| By New York Tennis Magazine Staff

Unfortunately the magical run of Long Island's Noah Rubin came to an end today in the quarterfinals of the 2012 French Open Juniors, as Noah was defeated 4-6, 1-6 by the number five seed, Filip Peliwo of Canada.

The playing conditions were far from ideal, as it was cold and drizzly throughout the match. The match started evenly with a high level of play from both sides and was 4-4 in the first set, but an aggressive Peliwo broke Noah to go up 5-4 and served out the set. Peliwo kept the momentum in the second set getting a couple breaks before finishing off the match.

Noah's longtime Coach Lawrence Kleger (director of the John McEnroe Tennis Academy) and Eric Rubin (father/coach) were both very proud of Noah's effort today even in defeat. Kleger said, "Although today wasn't Noah's best, he gave 100 percent effort throughout the match."

Eric Rubin added, "There was excellent, thoughtful play by both players. Noah kept fighting with every swing of his racket, despite tough deep and angled play by Peliwo."

While things didn't go Noah's way today, the future is obviously very bright. After the match, we spoke with Coach Kleger to get his perspective of how Noah did in his first French Open Juniors, and what he thought the future would bring for Noah as they continue to work together.

"For his first French Open, he did incredibly well," said Kleger. "Reaching the quarterfinals of the French Open Juniors speaks for itself, but what I was most proud of throughout the tournament was Noah's compete level ... just always giving everything that he had. Of all the kids who reached the quarterfinals, Noah was, by far, the youngest at 16-years-old, which is quite an accomplishment and bodes well for his future."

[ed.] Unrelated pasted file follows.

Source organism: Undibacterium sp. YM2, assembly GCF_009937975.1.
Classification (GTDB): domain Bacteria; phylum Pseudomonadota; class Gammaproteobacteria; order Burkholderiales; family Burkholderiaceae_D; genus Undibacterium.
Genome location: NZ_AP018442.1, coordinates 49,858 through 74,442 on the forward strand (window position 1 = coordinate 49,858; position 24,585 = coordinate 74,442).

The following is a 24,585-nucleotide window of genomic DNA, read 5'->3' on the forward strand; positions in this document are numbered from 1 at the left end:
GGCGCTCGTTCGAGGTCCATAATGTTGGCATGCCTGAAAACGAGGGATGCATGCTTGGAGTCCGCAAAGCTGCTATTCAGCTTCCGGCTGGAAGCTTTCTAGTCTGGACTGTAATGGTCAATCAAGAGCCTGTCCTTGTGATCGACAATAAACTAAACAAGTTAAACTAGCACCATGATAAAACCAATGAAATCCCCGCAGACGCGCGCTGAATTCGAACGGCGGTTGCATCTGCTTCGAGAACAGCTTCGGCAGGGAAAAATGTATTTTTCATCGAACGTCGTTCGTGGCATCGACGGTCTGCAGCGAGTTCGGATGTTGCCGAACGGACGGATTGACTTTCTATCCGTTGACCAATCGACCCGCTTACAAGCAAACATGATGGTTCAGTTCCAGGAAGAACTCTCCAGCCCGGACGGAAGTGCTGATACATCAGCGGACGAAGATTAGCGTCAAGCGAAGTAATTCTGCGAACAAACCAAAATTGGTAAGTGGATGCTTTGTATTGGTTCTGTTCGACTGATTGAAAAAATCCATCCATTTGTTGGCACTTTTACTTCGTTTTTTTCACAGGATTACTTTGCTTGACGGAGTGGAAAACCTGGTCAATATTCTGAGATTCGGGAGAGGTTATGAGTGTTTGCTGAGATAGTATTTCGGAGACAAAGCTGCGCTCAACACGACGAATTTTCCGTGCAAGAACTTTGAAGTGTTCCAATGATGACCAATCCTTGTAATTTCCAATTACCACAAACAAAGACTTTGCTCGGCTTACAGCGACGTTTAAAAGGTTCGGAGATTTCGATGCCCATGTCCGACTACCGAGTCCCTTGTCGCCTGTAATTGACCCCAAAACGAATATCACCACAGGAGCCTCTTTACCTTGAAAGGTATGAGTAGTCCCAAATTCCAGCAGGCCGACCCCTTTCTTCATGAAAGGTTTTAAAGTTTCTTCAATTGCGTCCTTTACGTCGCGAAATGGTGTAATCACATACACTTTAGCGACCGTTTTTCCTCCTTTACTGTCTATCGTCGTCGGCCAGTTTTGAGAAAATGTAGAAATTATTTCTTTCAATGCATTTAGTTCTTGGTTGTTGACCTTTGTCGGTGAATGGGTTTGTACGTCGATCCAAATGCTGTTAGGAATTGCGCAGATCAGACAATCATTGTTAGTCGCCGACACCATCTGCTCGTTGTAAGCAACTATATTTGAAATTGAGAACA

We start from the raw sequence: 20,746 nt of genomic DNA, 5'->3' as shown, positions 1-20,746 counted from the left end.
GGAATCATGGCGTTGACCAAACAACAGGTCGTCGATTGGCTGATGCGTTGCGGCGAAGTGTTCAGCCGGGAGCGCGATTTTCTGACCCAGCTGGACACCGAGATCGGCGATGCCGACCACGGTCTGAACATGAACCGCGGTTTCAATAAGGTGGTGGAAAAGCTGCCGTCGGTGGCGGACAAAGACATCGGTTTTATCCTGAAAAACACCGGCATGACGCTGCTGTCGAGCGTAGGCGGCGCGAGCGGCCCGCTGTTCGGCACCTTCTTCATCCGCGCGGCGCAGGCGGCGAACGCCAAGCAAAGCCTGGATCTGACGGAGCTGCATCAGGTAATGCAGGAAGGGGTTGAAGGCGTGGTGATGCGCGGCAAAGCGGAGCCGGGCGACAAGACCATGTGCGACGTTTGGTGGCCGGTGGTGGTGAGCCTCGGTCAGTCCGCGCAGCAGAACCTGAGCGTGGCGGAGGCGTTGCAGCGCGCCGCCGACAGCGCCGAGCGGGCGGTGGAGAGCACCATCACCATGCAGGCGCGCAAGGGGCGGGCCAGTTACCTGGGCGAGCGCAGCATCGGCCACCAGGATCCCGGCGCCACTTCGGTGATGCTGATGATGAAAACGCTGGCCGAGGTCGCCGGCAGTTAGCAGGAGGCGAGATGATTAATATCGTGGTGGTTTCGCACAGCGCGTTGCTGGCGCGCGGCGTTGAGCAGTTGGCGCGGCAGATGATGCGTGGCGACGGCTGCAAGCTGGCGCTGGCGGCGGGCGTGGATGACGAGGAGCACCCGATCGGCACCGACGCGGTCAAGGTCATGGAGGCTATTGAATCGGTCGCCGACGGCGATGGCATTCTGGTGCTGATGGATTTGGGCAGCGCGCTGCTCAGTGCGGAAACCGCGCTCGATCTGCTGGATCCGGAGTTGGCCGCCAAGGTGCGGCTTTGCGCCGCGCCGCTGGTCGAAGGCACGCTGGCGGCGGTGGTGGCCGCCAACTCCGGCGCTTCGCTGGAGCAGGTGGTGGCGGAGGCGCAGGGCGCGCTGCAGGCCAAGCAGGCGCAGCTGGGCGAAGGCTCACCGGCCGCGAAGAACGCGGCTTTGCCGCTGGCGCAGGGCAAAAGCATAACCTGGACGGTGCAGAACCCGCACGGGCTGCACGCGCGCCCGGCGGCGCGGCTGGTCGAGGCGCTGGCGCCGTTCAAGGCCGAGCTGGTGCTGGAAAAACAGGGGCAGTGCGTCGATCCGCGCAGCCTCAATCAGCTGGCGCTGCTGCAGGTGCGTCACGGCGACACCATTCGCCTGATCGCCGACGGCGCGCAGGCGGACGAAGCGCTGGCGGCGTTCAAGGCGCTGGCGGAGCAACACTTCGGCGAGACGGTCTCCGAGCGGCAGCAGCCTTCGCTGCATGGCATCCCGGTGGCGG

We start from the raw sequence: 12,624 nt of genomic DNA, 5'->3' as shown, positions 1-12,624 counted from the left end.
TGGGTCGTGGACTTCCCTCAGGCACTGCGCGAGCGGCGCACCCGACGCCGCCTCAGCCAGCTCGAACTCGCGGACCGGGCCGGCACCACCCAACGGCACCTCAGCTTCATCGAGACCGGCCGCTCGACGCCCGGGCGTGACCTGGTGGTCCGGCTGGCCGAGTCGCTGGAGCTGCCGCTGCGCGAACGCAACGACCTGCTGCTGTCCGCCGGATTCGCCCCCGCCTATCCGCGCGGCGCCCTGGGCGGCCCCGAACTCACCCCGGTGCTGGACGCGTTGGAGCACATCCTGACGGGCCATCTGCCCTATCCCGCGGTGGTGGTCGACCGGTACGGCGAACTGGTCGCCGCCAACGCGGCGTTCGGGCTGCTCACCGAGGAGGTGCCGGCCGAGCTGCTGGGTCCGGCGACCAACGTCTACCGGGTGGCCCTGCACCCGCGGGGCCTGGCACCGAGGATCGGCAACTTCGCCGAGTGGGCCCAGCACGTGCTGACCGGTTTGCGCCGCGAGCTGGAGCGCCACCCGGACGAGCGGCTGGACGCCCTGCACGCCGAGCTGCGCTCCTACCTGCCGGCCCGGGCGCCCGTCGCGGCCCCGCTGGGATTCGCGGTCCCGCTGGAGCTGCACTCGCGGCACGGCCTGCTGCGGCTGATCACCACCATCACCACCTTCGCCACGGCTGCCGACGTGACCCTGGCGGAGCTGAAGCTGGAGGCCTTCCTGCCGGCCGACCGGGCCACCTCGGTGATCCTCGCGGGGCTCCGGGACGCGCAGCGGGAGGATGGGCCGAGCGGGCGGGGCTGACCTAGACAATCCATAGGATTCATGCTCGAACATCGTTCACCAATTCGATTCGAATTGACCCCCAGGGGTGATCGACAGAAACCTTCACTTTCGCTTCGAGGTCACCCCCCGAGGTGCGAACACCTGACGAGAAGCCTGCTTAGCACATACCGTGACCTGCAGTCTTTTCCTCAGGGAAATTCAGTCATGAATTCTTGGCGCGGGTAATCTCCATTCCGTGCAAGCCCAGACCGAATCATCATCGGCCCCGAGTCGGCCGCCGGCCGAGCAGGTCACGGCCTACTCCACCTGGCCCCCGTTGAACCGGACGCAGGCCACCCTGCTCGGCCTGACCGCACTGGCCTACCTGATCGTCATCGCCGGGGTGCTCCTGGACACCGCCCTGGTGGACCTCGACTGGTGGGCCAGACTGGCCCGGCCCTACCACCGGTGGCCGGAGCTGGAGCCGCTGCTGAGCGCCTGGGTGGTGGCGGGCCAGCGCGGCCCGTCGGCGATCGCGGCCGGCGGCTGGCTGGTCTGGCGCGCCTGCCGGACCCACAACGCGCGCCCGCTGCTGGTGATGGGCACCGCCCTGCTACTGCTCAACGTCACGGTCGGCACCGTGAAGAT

En route to the quarterfinals at Roland Garros, Noah knocked off two seeded players, including the number three player in the world, Liam Brody of Great Britain. In addition to being number three in singles, Brody and his doubles partner are the number one-ranked doubles team in the world. The win over Brody really solidified Noah's place near the top of the junior world, and showed how far he has come.

"When Noah defeated Brody, it was as a thrilling a moment as a coach that I've ever had," said Kleger. "Noah's court presence throughout was exceptional."

Noah will now return to New York and Kleger is obviously eager to get back to work with Noah and has already set the bar high telling the 16-year-old) jokingly, "Mats Wilander won the French Open main draw at 17, so we have a year to get to work." Noah will surely take that challenge on.

Eric Rubin summed up the experience of this week in France by saying, "It was an amazing inaugural Roland Garros for Noah." To which Kleger added, "Clearly, the sky is the limit for him."